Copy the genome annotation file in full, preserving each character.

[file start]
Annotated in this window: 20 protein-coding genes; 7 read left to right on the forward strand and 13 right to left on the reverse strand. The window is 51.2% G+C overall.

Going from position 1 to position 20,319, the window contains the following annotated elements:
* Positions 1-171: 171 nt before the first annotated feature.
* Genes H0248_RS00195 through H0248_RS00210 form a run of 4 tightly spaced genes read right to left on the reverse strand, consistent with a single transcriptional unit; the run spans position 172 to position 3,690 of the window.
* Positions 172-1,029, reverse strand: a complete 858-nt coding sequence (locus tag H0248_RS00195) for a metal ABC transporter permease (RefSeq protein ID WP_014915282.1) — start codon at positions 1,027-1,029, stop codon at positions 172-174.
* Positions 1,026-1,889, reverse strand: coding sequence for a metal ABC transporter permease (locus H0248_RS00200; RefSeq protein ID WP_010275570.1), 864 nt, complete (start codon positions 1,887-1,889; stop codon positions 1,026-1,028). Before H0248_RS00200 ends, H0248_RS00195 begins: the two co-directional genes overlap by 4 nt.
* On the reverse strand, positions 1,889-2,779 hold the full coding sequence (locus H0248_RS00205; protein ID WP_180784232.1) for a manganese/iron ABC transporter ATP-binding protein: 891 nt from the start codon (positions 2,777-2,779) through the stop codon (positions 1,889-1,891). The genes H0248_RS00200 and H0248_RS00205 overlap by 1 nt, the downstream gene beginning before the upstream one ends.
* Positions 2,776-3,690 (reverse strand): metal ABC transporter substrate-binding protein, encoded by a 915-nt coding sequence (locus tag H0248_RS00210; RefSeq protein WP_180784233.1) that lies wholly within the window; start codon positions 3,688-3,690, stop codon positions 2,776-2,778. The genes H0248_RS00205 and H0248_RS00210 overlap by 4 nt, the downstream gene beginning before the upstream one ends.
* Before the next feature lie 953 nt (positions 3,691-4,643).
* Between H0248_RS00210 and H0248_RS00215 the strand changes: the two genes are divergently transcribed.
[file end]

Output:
Annotated in this window: 20 protein-coding genes; 7 read left to right on the forward strand and 13 right to left on the reverse strand. The window is 51.2% G+C overall.

Going from position 1 to position 20,319, the window contains the following annotated elements:
* Positions 1-171: 171 nt before the first annotated feature.
* Genes H0248_RS00195 through H0248_RS00210 form a run of 4 tightly spaced genes read right to left on the reverse strand, consistent with a single transcriptional unit; the run spans position 172 to position 3,690 of the window.
* Positions 172-1,029, reverse strand: a complete 858-nt coding sequence (locus tag H0248_RS00195) for a metal ABC transporter permease (RefSeq protein ID WP_014915282.1) — start codon at positions 1,027-1,029, stop codon at positions 172-174.
* Positions 1,026-1,889, reverse strand: coding sequence for a metal ABC transporter permease (locus H0248_RS00200; RefSeq protein ID WP_010275570.1), 864 nt, complete (start codon positions 1,887-1,889; stop codon positions 1,026-1,028). Before H0248_RS00200 ends, H0248_RS00195 begins: the two co-directional genes overlap by 4 nt.
* On the reverse strand, positions 1,889-2,779 hold the full coding sequence (locus H0248_RS00205; protein ID WP_180784232.1) for a manganese/iron ABC transporter ATP-binding protein: 891 nt from the start codon (positions 2,777-2,779) through the stop codon (positions 1,889-1,891). The genes H0248_RS00200 and H0248_RS00205 overlap by 1 nt, the downstream gene beginning before the upstream one ends.
* Positions 2,776-3,690 (reverse strand): metal ABC transporter substrate-binding protein, encoded by a 915-nt coding sequence (locus tag H0248_RS00210; RefSeq protein WP_180784233.1) that lies wholly within the window; start codon positions 3,688-3,690, stop codon positions 2,776-2,778. The genes H0248_RS00205 and H0248_RS00210 overlap by 4 nt, the downstream gene beginning before the upstream one ends.
* Before the next feature lie 953 nt (positions 3,691-4,643).
* Between H0248_RS00210 and H0248_RS00215 the strand changes: the two genes are divergently transcribed.